Everyone was nervous about the virus which had abated considerably after a lockdown but still lurked, with no sign of a vaccine. 

Sinn Féin, at an immediate advantage, made much of the risks involved, even with the plan to spread voting over a number of days.

Liveline was inundated with callers expressing their fury that just at the time when we needed to put our best foot forward nationally, we instead faced the prospect of being without a government for another few months. 

“It’s absolutely crazy Joe,” they fumed to the veteran broadcaster. “What are these lads at at all? It’s all about themselves.” There were just over 3.4 million people registered to vote in that election. 

It was easy enough to organise voting in places like our populated islands – a total of 19 islands off four constituencies. 

The highest number eligible to vote was 675 people on Co Galway’s, Inishmore. The social distancing was a bit of a nightmare there, even though the distance had been reduced just the week before to one metre – in line with World Health Organisation recommendations.

On the mainland authorities had the headache of dealing with far higher numbers. 

On voting day there were just over 6,500 polling stations spread throughout the country. The following day the counting for the 39 constituencies took place in count centres around the country, the largest number of votes were counted at the RDS where five of the Dublin constituencies had their ballot boxes turned out and votes counted. 

Under electoral law, returning officers are responsible for the conduct of elections and are independent in their functions. There was plenty of advice in advance on safety and social distancing and bottles of hand gel stood on every surface.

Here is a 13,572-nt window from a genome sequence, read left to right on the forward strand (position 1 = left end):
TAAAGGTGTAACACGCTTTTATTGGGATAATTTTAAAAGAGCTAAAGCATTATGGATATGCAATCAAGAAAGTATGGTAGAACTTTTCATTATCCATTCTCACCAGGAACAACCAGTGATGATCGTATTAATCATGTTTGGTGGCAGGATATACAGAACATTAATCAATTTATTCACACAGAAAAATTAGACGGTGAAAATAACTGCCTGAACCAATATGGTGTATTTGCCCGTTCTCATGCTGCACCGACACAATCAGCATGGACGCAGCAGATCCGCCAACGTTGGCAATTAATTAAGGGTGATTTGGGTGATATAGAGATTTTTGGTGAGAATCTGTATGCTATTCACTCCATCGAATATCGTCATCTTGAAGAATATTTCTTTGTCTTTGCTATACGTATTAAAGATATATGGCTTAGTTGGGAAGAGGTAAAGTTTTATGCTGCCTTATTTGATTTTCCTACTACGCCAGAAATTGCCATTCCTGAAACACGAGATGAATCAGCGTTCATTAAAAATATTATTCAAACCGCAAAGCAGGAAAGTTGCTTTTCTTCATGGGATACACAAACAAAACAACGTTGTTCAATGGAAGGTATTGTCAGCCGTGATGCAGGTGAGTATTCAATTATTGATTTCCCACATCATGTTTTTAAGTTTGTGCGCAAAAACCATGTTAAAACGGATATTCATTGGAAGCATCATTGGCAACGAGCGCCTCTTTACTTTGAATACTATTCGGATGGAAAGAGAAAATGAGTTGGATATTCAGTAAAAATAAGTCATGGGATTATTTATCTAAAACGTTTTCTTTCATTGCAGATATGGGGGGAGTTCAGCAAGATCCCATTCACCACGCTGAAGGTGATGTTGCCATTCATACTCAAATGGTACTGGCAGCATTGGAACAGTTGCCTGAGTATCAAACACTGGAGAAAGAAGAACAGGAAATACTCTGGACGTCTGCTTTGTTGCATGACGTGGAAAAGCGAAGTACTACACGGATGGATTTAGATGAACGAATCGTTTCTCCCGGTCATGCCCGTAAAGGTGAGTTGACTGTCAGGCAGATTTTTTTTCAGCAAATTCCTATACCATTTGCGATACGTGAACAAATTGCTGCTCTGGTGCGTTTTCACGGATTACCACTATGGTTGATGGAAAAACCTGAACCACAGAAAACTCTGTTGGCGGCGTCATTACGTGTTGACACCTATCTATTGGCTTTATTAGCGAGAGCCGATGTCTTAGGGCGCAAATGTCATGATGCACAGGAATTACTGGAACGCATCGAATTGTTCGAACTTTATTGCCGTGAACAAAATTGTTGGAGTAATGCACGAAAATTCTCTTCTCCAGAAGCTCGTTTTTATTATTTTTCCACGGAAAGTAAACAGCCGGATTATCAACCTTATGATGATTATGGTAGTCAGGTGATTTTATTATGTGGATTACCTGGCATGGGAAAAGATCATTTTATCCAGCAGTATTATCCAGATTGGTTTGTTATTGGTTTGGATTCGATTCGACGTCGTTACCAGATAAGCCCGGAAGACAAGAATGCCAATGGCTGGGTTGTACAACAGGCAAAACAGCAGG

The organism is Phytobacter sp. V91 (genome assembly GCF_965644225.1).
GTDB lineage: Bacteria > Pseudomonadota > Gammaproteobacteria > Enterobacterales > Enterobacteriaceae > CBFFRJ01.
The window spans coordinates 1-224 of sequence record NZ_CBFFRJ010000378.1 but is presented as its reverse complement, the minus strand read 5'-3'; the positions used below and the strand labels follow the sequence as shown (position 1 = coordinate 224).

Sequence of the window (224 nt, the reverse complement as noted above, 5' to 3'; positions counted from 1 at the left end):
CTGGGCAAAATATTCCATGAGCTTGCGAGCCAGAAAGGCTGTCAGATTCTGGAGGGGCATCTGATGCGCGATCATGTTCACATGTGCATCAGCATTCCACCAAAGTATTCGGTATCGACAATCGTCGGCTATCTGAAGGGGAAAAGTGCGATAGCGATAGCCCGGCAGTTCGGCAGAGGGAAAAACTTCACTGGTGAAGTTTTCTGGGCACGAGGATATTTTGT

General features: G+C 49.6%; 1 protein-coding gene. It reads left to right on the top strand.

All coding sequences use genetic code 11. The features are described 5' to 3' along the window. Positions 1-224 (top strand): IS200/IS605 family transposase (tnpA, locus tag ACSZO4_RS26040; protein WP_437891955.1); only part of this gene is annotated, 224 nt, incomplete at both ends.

The number of observers was severely restricted but there was no getting away from the up close and personal nature of counting for a PR system, and the inherent risks.

Looking back on it all afterwards Fine Gael realised it had once again made that basic mistake of thinking the electorate would show itself to be grateful for the party’s work, this time on the Covid emergency. 

That FG level of self belief once again confounded observers. No matter how hard he tried to shake it Fianna Fail’s then leader Micheal Martin had a bang of desperation off him throughout the entire campaign. 

He was so far gone beyond the last chance saloon his front benchers could barely contain their disregard for him during campaign outings.

The bitterness in the Greens as to what went on during that period remarkably remains as strong to this day. No one can agree exactly where it all went wrong. 

The then leader Eamon Ryan was seen as a victim of the “cancel culture” that was all pervasive at the time. As far as many of the newer members of the party were concerned he couldn’t do right for doing wrong. 

There were no shades of grey with those particular Greens – things were either black or white.

Usually with a general election the most interesting thing is the result, which party got the most seats, especially given that there had been an election so recently, and there would be much to compare.

But this time it was the deaths of those five people at that count centre – they had been counting the votes. 

All the precautions had apparently been taken, but it turns out there was a super spreader amongst them – one of that small group that transmit infections to far more people than the majority do. 

It was a terrible tragedy.